Tuesday, December 13, 2011

Introduction to SciHistory

Now that I've written my first post, I want to provide some explanation for this blog and also open up the discussion about what you, my readers, would like to see here.

This blog stems from my curiosity about the people whose names are bandied about in science and math classes around the world attached to other things, like Raoult's Law, Schrodinger's Equation, the Boltzmann Constant, and the Bohr model of the atom.  Teachers and professors rarely stop to explain who (and when) these people were, how they interrelate, and what led to the discoveries that have their names attached to them.  The history of science is not a linear progression of ideas, but something full of arguments, dead ends, discussions, and eureka moments, and these discoveries were made by real people like you and me.

I would like, in this blog, to focus on exploring the lives of the people whose names are familiar in science classes, but to whom most people couldn't even attach a first name.  This means that I will not include, at least for now, people like Newton, Archimedes, and Einstein in favor of lesser known but equally mentioned of scientists, mathematicians, and natural philosophers like Hertz, Fourier, Arrhenius and Doppler.

The biggest problem for me is how to organize SciHistory, and that is where I would like some input from you, my hopefully-to-be-faithful readers. I have had a bunch of ideas about how to start. For now, I am going randomly, but am trying to give variety in field of notoriety, type of discovery, and time period. (For instance, in picking a second person to write on, I thought of Rydberg, who has a constant, but discarded that since he, like Ångström, was Swedish and lived in the 19th century; he will have to wait.) Other ideas include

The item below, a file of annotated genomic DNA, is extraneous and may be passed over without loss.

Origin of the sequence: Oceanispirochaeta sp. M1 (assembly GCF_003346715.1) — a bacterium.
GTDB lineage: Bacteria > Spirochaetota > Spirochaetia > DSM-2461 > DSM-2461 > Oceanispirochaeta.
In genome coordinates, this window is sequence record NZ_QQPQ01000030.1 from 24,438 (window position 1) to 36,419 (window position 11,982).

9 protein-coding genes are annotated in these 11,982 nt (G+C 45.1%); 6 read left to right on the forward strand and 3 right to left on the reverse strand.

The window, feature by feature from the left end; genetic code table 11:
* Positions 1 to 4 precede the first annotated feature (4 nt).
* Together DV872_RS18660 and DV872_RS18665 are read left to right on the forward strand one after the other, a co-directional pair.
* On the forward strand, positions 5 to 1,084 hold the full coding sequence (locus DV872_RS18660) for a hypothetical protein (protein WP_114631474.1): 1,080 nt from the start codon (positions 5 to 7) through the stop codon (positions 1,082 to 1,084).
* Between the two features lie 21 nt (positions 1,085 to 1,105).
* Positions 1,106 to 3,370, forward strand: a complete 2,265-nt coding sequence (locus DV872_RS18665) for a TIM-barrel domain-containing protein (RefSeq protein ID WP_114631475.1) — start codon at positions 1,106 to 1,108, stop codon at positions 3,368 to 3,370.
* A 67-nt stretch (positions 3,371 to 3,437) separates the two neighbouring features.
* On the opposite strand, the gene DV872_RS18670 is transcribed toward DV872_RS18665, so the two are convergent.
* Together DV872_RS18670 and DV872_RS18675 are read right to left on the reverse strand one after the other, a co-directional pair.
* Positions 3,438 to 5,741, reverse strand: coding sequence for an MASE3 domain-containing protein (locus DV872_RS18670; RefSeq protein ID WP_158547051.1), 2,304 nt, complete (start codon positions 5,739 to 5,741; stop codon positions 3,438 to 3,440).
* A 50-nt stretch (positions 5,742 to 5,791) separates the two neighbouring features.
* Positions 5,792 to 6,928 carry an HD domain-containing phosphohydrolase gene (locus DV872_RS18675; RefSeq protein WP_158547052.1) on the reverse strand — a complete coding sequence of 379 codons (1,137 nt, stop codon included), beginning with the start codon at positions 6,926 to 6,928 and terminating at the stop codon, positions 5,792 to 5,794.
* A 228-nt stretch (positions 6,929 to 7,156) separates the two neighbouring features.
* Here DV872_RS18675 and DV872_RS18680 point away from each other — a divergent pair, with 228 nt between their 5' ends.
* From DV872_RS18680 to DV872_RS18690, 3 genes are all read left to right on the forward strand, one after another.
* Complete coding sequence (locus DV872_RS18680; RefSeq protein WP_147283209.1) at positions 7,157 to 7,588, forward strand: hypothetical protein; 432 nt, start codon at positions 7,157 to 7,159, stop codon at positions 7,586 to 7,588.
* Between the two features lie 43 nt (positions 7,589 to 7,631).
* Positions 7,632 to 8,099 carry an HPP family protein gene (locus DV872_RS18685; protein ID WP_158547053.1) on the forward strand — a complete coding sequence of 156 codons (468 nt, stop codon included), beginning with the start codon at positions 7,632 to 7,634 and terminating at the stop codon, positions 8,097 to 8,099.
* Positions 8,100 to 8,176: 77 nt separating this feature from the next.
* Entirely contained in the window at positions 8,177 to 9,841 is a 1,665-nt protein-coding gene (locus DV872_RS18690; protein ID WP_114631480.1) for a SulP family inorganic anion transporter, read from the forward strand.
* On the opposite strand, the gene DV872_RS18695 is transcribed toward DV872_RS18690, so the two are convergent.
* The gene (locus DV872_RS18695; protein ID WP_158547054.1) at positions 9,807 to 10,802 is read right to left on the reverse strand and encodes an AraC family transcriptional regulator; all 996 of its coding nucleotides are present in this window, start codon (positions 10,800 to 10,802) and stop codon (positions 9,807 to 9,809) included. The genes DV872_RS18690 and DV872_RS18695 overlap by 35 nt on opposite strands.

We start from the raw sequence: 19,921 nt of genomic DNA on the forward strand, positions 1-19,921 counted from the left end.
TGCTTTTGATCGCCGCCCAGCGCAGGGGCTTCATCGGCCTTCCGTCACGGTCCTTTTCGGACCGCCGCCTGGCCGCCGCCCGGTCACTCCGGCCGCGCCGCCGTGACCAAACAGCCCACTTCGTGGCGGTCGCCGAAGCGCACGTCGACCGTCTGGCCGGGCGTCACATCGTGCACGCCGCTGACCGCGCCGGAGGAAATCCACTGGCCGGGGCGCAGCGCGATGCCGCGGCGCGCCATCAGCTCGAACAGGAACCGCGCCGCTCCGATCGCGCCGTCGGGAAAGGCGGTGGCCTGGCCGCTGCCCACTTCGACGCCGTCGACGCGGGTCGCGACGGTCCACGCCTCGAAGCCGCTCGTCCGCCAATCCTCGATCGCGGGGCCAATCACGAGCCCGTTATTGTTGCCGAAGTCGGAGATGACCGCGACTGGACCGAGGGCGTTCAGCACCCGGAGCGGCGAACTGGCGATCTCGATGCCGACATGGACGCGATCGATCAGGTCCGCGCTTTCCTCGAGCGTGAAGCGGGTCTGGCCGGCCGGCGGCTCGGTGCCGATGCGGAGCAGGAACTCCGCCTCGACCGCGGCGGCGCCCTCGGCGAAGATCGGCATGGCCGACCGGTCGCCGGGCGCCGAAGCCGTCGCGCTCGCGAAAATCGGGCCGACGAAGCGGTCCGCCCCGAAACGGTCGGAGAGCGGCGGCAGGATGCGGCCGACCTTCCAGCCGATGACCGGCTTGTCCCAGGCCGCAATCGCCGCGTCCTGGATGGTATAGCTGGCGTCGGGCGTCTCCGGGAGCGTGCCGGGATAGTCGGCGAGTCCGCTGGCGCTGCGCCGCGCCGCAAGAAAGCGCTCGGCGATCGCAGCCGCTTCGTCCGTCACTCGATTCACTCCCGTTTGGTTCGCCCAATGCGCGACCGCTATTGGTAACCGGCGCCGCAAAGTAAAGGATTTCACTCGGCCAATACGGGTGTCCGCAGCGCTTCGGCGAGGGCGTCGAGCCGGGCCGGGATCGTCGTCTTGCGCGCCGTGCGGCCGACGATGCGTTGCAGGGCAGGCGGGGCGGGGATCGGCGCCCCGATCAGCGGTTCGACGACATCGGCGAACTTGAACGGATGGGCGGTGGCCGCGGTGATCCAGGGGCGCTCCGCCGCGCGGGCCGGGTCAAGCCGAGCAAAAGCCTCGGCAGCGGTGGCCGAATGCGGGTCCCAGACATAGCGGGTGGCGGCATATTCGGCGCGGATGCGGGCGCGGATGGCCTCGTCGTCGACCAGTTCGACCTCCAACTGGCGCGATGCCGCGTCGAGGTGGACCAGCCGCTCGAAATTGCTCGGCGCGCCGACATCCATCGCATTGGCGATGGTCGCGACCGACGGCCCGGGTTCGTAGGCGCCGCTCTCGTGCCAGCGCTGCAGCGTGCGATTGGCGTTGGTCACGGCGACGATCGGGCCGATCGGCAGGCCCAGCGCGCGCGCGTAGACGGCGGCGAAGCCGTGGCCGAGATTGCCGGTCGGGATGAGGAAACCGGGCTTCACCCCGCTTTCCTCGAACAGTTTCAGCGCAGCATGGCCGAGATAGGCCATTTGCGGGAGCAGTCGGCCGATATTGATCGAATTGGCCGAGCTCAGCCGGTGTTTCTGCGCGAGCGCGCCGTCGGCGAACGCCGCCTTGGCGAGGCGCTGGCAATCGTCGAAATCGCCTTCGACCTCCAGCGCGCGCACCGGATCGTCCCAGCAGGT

• Picking names off the Wikipedia list of craters on the Moon 
  • Starting with units named after people and then moving on to constants and finally equations
  • Writing on whoever a professor mentions first after I finish a blog post
  • Reader suggestions
The first two still need some sort of algorithm unless I go alphabetically, and the third has the disadvantage of only working while I am taking classes.  So the fourth is by far my favorite idea, but it will depend on you, dear readers. Let the suggestions begin!

1 comment:

  1. Hmmmm...... I would be interested in hearing about Schrodinger, personally. Especially his inspiration for the famous Schrodinger's Cat thought experiment!

    I would also be interested in hearing about scientists who maybe impacted literary figures (like Ritter in Germany has [speculatively] been considered the inspiration for Mary Shelley's Victor Frakenstein). This may be out of the scope of the blog though. Just a thought however! :)